In today’s digital age, online security has become paramount. It is difficult to not fall into the traps of the scammers. We must be aware of cyber crimes and how to save ourselves from them. Phishing and blagging are two trending cybercrime techniques. While both aim to deceive and steal, they are different with their methods.
In this article, we’ll see what phishing and blagging are and how they affect us. We will also learn to safeguard against cyber threats and report them.
The term ‘phishing’ derives from the word ‘fishing’. As the name implies, phishing casts a wide net, hoping to catch clueless victims. It’s a scam that gaslights people with fake emails, messages, or copied websites. Phishing copies real firms to gain trust, tricking us into reveal our details.
They disperse their emails in bulk to spread their reach and potential. They force people into clicking on a link or downloading an attachment. Which has malicious viruses and bugs, further breaching our safety.
Phishing attacks can have dire effects on people and companies. They can lose money, have data stolen, and face identity theft. They further cause data breaches, malware, reputation damage, and legal issues.
Phishing emails create a panic situation, pressuring people to act fast. They blackmail into ending a good deal, losing money, or deleting the account. These are the tricks to threaten us to take immediate action.
Vague information and requests:
Phishing emails contain incomplete or misleading content. These might request sensitive, personal, or financial data requests. The mail content might seem compelling enough to deceive, but be aware.
You can find grammatical mistakes and poor usage of punctuation. Experts do not write their emails, and they can contain many errors. Unlike professional newsletters, they will have many errors.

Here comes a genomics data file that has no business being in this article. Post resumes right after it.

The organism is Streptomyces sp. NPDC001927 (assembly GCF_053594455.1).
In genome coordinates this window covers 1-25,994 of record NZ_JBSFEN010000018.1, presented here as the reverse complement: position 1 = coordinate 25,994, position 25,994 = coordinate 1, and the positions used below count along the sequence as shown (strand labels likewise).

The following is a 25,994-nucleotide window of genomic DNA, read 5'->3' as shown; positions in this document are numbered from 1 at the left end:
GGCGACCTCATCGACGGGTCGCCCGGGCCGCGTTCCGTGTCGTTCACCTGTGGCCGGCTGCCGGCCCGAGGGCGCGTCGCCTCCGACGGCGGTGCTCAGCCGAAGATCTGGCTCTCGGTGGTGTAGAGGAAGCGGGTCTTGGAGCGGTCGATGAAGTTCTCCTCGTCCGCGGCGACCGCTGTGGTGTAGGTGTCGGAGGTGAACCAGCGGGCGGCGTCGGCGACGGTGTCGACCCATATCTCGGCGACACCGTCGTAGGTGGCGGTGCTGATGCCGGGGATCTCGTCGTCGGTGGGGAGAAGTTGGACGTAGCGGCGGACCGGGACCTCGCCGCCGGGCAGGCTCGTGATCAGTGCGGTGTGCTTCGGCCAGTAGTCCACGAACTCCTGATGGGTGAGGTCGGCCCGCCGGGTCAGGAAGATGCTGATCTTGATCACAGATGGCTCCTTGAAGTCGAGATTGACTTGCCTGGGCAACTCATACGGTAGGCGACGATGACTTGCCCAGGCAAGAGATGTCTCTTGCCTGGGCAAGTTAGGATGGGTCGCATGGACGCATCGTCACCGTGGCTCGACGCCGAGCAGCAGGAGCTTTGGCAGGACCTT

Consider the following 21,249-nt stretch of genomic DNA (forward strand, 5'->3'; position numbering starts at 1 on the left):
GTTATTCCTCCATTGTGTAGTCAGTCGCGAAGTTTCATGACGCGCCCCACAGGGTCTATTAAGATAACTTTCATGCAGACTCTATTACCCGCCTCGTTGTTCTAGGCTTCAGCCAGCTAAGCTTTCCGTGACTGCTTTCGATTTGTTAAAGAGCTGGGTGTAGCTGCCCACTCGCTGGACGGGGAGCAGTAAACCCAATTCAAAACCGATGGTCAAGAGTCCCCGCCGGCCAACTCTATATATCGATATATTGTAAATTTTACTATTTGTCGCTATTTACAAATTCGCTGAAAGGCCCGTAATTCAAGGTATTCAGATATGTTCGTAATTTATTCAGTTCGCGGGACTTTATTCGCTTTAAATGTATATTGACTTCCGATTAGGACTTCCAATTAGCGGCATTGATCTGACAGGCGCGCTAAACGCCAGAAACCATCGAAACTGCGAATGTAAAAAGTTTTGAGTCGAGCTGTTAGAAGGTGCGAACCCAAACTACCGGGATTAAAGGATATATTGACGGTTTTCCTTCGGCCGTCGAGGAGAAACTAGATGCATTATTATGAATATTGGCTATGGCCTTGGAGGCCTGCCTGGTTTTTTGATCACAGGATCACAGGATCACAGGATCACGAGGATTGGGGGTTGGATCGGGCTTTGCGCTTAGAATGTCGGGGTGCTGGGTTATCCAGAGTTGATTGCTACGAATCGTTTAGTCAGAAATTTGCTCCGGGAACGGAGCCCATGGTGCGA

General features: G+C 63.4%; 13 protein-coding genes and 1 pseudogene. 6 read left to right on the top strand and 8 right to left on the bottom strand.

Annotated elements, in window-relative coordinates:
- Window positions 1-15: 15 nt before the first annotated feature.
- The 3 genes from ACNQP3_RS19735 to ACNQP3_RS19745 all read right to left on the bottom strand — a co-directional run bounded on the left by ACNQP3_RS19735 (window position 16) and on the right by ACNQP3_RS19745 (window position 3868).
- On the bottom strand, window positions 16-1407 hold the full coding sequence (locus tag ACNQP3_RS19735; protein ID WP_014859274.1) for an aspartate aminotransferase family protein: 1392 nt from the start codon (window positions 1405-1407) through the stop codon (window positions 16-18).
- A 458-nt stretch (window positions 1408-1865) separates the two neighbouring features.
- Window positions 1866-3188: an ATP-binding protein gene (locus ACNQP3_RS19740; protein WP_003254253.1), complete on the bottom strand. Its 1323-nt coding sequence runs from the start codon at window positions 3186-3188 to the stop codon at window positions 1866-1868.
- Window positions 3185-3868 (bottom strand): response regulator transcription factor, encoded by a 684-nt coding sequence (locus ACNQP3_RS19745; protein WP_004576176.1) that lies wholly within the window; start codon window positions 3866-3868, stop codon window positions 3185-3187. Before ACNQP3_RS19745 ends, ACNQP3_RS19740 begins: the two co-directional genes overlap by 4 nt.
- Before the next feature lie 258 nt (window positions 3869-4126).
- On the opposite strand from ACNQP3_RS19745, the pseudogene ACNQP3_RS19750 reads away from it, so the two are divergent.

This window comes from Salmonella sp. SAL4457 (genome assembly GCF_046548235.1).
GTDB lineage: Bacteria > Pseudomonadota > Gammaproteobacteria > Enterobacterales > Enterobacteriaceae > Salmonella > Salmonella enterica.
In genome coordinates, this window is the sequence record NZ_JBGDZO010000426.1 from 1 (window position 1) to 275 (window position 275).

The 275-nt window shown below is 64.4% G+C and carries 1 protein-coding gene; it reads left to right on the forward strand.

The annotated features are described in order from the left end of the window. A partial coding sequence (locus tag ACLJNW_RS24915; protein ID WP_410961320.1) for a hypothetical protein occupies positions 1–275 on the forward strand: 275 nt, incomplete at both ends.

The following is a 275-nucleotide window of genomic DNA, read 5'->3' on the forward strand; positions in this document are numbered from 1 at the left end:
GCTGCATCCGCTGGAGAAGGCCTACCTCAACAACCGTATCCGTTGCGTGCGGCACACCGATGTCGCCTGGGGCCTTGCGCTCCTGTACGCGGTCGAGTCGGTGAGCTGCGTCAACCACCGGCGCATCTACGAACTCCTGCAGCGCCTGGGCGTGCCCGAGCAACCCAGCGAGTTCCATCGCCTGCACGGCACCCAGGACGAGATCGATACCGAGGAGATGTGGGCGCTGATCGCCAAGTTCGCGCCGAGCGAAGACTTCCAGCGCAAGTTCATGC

Cybercriminals use techniques to impersonate real firms. They copy official logos, websites, and email domains to seem real. One should always check the email domain before clicking on any link or giving any data. Their email domains are public domains rather than official ones. They alter and use fake sources.
Phishing emails contain links that lead to fraudulent websites. While looking like the originals, these websites aim to steal your information. On clicking, the website might be half-built and not have a smooth operation.
Too Good to Be True:
They might offer huge money, doubling funds, or investing in shares. They would offer wonderful deals without any terms or conditions.
In case you believe the offer might be genuine. You should proceed with the original website rather than a random link.
Phishing emails begin with ‘Dear Customer’ or ‘Dear Client’. It might be a red flag as real firms personalize their mail for clients.
Verify the Sender:
Double-check the sender’s email address. Remember, genuine companies use official domains. You can email the real company through their original website. Confirming with the real firm about the information is good practice.
Avoid Clicking Suspicious Links:
Hover over links to check the URL before clicking. Be sceptical of shortened URLs or strange domains.
Protect your Privacy:
Real companies do not ask for sensitive information via email. If in doubt, contact the company using the official contact details. Never share your details via email.
Install antivirus and anti-phishing software to prevent phishing attempts. Get help with antivirus.